DETROIT — New-vehicle dealers have heard numerous alarms in recent years that they face a shortage of experienced service technicians as baby boomers retire and fewer would-be techs enroll in training programs.
The National Automobile Dealers Association (NADA) calls technician retention the "hottest topic" of the dealership performance improvement programs it sponsors.
The shortage could become even more acute. Technicians dissatisfied with their compensation or work environment are finding greener pastures in other fields, often for higher pay.
Moreover, as auto technicians acquire skills to work on advanced driver-assist systems, electric vehicles and autonomous vehicles, they become even more valuable to other industries that also face a shortage of highly trained technicians. They are potential candidates for poaching by industries such as heavy equipment, heavy-duty diesel, railroads and aerospace.
A survey of 35,000 car dealership technicians by Carlisle & Co. found that one-third plan to leave their jobs within three years. The survey did not break out how many plan to retire, move to other auto-tech jobs or change industries.
But Harry Hollenberg, a Carlisle partner, said dealerships will need to hire 20,000 to 25,000 technicians annually over the next few years to cope with the shortage, and defection from auto retail is a significant factor.
"Therein lies the challenge for our industry," Tony Molla, vice president of the Automotive Service Association (ASA), told Fixed Ops Journal, a sister publication of Tire Business.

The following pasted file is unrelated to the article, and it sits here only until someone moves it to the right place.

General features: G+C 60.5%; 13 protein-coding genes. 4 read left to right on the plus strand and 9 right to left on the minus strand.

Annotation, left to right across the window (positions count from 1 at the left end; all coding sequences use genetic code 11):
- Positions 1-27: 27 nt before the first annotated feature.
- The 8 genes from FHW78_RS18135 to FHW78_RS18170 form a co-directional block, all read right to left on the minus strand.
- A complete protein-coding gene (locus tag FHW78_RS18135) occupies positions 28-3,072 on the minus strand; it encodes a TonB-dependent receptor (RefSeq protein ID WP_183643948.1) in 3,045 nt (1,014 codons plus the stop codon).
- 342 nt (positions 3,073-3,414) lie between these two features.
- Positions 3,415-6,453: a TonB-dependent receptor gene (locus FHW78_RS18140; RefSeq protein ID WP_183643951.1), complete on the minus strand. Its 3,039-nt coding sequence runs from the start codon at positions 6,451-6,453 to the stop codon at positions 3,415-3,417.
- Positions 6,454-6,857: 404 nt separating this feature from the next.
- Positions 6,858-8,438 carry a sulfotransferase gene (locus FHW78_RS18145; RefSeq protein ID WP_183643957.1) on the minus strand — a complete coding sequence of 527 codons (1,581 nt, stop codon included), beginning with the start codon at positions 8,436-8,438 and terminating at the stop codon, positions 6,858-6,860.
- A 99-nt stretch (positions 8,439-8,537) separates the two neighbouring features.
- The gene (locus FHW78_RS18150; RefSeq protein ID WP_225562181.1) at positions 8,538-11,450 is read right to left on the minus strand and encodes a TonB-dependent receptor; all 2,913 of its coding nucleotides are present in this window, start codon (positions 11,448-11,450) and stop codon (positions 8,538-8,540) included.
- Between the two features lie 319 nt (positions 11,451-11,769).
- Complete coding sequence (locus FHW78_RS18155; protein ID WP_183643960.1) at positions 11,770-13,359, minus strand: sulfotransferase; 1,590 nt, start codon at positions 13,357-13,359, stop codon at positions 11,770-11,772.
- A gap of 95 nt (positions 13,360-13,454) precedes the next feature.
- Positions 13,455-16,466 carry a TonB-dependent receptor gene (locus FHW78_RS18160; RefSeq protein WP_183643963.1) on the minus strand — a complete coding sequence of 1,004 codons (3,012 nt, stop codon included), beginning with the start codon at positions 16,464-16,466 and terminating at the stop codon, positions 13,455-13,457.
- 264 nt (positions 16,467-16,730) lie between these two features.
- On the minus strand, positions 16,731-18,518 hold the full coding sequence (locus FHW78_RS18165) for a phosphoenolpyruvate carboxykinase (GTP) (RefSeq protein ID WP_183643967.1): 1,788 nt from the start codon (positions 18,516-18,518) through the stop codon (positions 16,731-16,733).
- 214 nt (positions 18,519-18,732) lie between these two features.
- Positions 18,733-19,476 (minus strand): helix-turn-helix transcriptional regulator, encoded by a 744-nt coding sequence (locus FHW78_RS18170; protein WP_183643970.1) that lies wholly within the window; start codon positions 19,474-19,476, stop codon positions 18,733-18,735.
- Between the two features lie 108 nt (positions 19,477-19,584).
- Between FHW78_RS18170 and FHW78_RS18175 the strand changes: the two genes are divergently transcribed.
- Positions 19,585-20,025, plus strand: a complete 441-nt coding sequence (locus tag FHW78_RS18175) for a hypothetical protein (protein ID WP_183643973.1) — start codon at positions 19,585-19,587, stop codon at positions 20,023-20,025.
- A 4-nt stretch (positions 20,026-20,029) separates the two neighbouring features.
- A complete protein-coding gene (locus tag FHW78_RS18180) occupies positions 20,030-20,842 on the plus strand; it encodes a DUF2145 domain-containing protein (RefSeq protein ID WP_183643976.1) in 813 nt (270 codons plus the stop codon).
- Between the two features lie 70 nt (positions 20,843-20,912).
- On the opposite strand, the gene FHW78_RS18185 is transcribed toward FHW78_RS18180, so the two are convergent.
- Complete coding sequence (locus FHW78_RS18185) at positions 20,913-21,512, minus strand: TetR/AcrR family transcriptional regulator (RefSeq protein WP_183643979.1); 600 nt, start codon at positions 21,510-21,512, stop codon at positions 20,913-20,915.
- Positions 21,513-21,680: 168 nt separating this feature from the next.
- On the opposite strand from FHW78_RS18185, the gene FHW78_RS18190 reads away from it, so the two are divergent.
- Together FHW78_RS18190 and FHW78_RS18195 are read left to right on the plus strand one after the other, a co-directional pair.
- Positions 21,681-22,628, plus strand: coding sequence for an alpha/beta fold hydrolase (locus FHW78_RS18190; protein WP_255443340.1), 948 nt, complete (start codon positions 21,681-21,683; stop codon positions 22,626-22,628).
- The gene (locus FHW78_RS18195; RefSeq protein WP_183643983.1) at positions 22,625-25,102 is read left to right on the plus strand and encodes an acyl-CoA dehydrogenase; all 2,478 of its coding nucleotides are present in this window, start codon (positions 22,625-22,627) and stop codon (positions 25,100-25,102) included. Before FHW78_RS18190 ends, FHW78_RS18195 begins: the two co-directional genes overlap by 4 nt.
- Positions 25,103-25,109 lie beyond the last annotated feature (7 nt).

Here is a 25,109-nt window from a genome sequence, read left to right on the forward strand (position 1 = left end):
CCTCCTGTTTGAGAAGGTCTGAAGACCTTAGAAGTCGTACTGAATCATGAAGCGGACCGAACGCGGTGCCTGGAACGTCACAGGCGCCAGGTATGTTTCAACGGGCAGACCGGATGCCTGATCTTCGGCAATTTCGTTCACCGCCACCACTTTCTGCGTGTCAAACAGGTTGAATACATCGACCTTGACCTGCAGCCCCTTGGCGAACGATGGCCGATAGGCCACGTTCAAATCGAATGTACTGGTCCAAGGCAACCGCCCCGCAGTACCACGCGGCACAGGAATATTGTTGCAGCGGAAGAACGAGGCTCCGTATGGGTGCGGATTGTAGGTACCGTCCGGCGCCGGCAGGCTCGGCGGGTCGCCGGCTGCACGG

"An individual trained at a high level on the electronic side becomes very attractive to other segments of our economy, such as aerospace and fleet operations. We are competing for the same level of talent with other, more complex industries."
Dan Jentel worked as a technician for seven years at Marquardt of Barrington, a Buick-GMC dealership in suburban Chicago, rising to the journeyman level. Now, though, $50,000 worth of automotive tools and testing equipment sit idle in his garage. Instead, he maintains industrial machinery at a company that makes office supplies.
The factors that drove Mr. Jentel from the dealership echo frequent complaints from technicians: weekly pay that varied based on the workload and whether he could beat the clock under the flat-rate system, shrinking labor times for warranty repairs that reduced his pay and uneven distribution of work assignments that penalized more experienced, skilled technicians such as him.
Mr. Jentel said he would fight to finish tough jobs on tight schedules, while less experienced technicians were turning more hours on easier jobs.
"I did a lot of engines, and (General Motors) would shorten the labor times," Mr. Jentel said. "You would ask for more time because you want to do the job right, and they would tell you, 'There's nothing left for it. This is all GM will pay at this point.' It didn't matter if every bolt on the cradle broke, that's what you get."
Daniel Marquardt, an owner of Mr. Jentel's former dealership, said he agrees that shorter labor times for warranty work are "making it more and more difficult to acquire and retain skilled technicians."
"For the manufacturers to (use) factory labor-time studies to justify shorting technicians versus actual times is just wrong, and I think it's morally bankrupt," Mr. Marquardt said.